When Using a Fractional CFO or Outsourced Controller Makes Sense – and When it Doesn’t
By now, you’ve likely heard about the fractional CFO model – you’re reading this post, after all. And you may be wondering if the fractional model is right for your organization. (The fractional model also includes other accounting roles, including VP of Accounting, Controller, and Accounting Manager – but that’s a topic for another post.)
A fractional CFO is a high-level financial professional who provides part-time or project-based services to businesses and non-profits. They typically have extensive experience in areas such as strategic planning and financial strategy, forecasting, risk assessment, growth acceleration, and budgeting. They can help your organization build a strong financial foundation so you can focus on growth.
However, there are also situations where an outsourced CFO may not be a good fit. In this post, we’ll cover when using a fractional CFO makes sense – and when it doesn’t.
When using a fractional CFO makes sense
- Cost-effectiveness. Fractional CFOs can be more cost-effective than hiring a full-time CFO, especially for fast-growing companies. That’s because you only pay for the services you need, and you don’t have to provide benefits or other costs associated with a full-time resource. There’s a great example of cost savings in this post on the fractional model.
- Flexibility. Fractional CFOs can provide you with the flexibility you need to grow your organization – you can scale your services up or down as needed.
- Expertise. Fractional CFOs typically have extensive experience in financial management from across a range of industries and can provide you with the expertise you need to make sound financial decisions that support your organization’s growth.
- Ready for growth. Fractional CFOs and outsourced controllers often have access to a network of resources that can further support growth – including better financial data, industry research, and access to capital.
When using a fractional CFO may not be your best option
- Small or startup organization. If your organization is small or your financial needs are simple, it’s probably more cost-effective to hire a bookkeeper or accountant to handle your day-to-day financial tasks. The sweet spot is annual revenue between $3 million and $100 million, with a target of strategic growth in the next 3-5 years.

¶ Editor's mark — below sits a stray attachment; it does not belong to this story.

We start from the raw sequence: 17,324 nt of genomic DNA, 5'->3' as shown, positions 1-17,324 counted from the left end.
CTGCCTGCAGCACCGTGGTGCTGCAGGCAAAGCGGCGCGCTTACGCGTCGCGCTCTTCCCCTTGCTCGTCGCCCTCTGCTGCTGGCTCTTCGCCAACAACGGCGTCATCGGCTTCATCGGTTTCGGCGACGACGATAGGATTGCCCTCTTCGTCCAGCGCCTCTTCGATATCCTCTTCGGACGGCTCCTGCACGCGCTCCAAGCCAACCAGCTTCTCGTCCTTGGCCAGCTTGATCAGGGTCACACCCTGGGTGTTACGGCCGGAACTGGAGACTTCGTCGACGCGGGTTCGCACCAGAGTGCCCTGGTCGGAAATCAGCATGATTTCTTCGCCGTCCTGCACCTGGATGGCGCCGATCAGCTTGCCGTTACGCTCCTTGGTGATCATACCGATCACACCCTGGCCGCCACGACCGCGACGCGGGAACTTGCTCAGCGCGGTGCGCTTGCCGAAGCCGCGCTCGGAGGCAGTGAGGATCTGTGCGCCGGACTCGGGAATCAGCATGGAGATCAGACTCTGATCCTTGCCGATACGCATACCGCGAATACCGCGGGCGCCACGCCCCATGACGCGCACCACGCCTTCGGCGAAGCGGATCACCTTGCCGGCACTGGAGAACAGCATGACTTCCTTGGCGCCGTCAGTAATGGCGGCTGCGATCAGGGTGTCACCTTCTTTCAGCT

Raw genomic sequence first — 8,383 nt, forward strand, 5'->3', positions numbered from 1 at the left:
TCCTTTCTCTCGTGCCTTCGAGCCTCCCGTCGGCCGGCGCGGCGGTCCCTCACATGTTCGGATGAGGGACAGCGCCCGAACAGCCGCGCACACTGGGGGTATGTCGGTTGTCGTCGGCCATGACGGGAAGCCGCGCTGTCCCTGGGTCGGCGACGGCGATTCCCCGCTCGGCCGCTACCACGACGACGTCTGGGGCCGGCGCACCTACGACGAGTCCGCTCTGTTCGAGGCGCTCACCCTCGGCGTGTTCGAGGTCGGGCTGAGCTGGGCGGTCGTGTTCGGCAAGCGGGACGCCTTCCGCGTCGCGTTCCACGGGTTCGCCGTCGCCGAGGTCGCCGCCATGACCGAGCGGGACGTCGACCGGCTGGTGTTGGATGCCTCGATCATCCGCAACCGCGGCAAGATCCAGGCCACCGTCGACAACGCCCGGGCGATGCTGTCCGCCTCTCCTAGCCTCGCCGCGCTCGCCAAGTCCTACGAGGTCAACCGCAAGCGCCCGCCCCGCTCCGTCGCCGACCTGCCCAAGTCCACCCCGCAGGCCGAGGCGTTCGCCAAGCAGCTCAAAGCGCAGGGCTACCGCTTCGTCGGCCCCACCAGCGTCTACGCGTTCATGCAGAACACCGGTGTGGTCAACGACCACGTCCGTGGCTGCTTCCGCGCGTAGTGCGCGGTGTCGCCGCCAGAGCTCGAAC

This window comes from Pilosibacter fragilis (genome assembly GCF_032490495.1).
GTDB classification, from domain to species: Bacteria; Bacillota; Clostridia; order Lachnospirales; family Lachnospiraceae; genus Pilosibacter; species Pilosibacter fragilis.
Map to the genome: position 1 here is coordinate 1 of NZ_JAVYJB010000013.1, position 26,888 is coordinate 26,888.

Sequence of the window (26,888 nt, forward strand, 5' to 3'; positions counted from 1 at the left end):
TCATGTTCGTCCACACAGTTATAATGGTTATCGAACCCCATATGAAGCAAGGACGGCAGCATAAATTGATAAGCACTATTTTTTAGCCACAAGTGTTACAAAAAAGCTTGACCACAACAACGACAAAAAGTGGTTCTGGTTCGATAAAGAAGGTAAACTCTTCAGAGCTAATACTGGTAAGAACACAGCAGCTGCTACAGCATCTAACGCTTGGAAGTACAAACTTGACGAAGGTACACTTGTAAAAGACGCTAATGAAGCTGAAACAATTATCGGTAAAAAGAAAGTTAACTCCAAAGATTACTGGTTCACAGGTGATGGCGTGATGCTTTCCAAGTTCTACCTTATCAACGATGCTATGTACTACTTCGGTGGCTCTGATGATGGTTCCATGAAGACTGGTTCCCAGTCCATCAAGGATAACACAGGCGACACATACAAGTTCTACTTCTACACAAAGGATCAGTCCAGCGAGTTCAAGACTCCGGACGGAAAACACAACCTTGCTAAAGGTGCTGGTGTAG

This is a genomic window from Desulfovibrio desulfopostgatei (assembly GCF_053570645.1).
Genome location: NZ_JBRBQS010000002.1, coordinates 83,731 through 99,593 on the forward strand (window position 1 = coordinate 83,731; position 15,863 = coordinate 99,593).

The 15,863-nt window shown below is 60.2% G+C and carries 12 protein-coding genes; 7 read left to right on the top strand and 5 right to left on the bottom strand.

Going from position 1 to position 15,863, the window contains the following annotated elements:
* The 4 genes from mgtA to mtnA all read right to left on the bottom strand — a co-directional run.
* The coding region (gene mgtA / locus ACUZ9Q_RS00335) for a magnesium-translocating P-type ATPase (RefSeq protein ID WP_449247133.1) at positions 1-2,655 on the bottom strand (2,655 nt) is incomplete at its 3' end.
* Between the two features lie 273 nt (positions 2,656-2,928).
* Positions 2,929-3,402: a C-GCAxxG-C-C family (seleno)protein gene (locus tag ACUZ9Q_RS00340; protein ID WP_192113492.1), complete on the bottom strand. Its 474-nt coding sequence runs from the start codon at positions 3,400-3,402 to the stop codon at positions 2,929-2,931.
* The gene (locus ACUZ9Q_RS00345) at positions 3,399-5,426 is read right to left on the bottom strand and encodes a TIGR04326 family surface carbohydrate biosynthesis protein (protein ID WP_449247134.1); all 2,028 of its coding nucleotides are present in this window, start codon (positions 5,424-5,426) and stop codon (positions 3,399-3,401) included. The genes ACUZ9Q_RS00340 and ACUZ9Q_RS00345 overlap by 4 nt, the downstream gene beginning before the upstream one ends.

- Communication capacity. Your fractional CFO can be a deeply embedded part of your team, but a successful integration requires communication and coordination from the organization’s leadership to ensure the CFO is onboarded and up to speed with business strategy, strengths, and challenges. If your team can’t provide that level of focus, you may be better off with an in-house resource.
- Permanent need. If your CFO requirement is full-time or you’re looking for a much longer-term commitment, you may be better off hiring a permanent CFO for your organization rather than going the fractional route. While the fractional model certainly works for long commitments, it’s not an ideal replacement for a permanent full-time CFO.
Ultimately, the decision of whether to use a fractional CFO depends on your specific needs and circumstances. If you aren’t sure whether a fractional CFO or outsourced controller is right for you, our top team of fractional accounting pros is here to help. Maybe you’d like a little more insight into the fractional model, or want to learn more about the big picture of strategic financial outsourcing. Whatever it is, we’re here to help. Contact us for a conversation.